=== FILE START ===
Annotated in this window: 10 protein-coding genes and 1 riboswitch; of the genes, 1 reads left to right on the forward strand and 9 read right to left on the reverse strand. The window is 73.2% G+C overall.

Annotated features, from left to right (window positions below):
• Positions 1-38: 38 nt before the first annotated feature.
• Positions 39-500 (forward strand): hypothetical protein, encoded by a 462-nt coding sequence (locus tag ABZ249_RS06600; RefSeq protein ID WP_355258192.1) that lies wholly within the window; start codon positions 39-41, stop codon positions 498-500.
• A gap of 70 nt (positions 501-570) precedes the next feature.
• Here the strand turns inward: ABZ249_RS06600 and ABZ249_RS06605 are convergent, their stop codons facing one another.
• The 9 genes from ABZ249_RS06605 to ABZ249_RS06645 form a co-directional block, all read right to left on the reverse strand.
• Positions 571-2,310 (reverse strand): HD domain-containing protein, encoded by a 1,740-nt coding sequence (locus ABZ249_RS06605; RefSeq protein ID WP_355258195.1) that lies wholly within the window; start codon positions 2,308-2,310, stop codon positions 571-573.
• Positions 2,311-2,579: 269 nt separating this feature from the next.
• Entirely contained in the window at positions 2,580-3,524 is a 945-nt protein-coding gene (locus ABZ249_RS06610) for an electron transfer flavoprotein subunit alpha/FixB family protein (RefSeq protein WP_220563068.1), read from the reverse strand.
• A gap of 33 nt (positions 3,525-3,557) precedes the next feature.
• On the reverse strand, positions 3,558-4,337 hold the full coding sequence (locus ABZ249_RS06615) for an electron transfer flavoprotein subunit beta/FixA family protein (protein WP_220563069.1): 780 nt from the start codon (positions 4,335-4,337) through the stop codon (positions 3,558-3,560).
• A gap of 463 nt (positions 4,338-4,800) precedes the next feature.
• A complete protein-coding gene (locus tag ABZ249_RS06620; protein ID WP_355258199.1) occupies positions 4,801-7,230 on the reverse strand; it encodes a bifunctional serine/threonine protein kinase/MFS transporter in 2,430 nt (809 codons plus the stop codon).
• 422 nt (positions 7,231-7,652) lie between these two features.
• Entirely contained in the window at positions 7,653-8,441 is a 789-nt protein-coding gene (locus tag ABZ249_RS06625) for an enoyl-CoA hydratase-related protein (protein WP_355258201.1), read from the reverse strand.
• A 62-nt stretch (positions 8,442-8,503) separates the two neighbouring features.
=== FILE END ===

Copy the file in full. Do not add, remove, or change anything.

Annotated in this window: 10 protein-coding genes and 1 riboswitch; of the genes, 1 reads left to right on the forward strand and 9 read right to left on the reverse strand. The window is 73.2% G+C overall.

Annotated features, from left to right (window positions below):
• Positions 1-38: 38 nt before the first annotated feature.
• Positions 39-500 (forward strand): hypothetical protein, encoded by a 462-nt coding sequence (locus tag ABZ249_RS06600; RefSeq protein ID WP_355258192.1) that lies wholly within the window; start codon positions 39-41, stop codon positions 498-500.
• A gap of 70 nt (positions 501-570) precedes the next feature.
• Here the strand turns inward: ABZ249_RS06600 and ABZ249_RS06605 are convergent, their stop codons facing one another.
• The 9 genes from ABZ249_RS06605 to ABZ249_RS06645 form a co-directional block, all read right to left on the reverse strand.
• Positions 571-2,310 (reverse strand): HD domain-containing protein, encoded by a 1,740-nt coding sequence (locus ABZ249_RS06605; RefSeq protein ID WP_355258195.1) that lies wholly within the window; start codon positions 2,308-2,310, stop codon positions 571-573.
• Positions 2,311-2,579: 269 nt separating this feature from the next.
• Entirely contained in the window at positions 2,580-3,524 is a 945-nt protein-coding gene (locus ABZ249_RS06610) for an electron transfer flavoprotein subunit alpha/FixB family protein (RefSeq protein WP_220563068.1), read from the reverse strand.
• A gap of 33 nt (positions 3,525-3,557) precedes the next feature.
• On the reverse strand, positions 3,558-4,337 hold the full coding sequence (locus ABZ249_RS06615) for an electron transfer flavoprotein subunit beta/FixA family protein (protein WP_220563069.1): 780 nt from the start codon (positions 4,335-4,337) through the stop codon (positions 3,558-3,560).
• A gap of 463 nt (positions 4,338-4,800) precedes the next feature.
• A complete protein-coding gene (locus tag ABZ249_RS06620; protein ID WP_355258199.1) occupies positions 4,801-7,230 on the reverse strand; it encodes a bifunctional serine/threonine protein kinase/MFS transporter in 2,430 nt (809 codons plus the stop codon).
• 422 nt (positions 7,231-7,652) lie between these two features.
• Entirely contained in the window at positions 7,653-8,441 is a 789-nt protein-coding gene (locus tag ABZ249_RS06625) for an enoyl-CoA hydratase-related protein (protein WP_355258201.1), read from the reverse strand.
• A 62-nt stretch (positions 8,442-8,503) separates the two neighbouring features.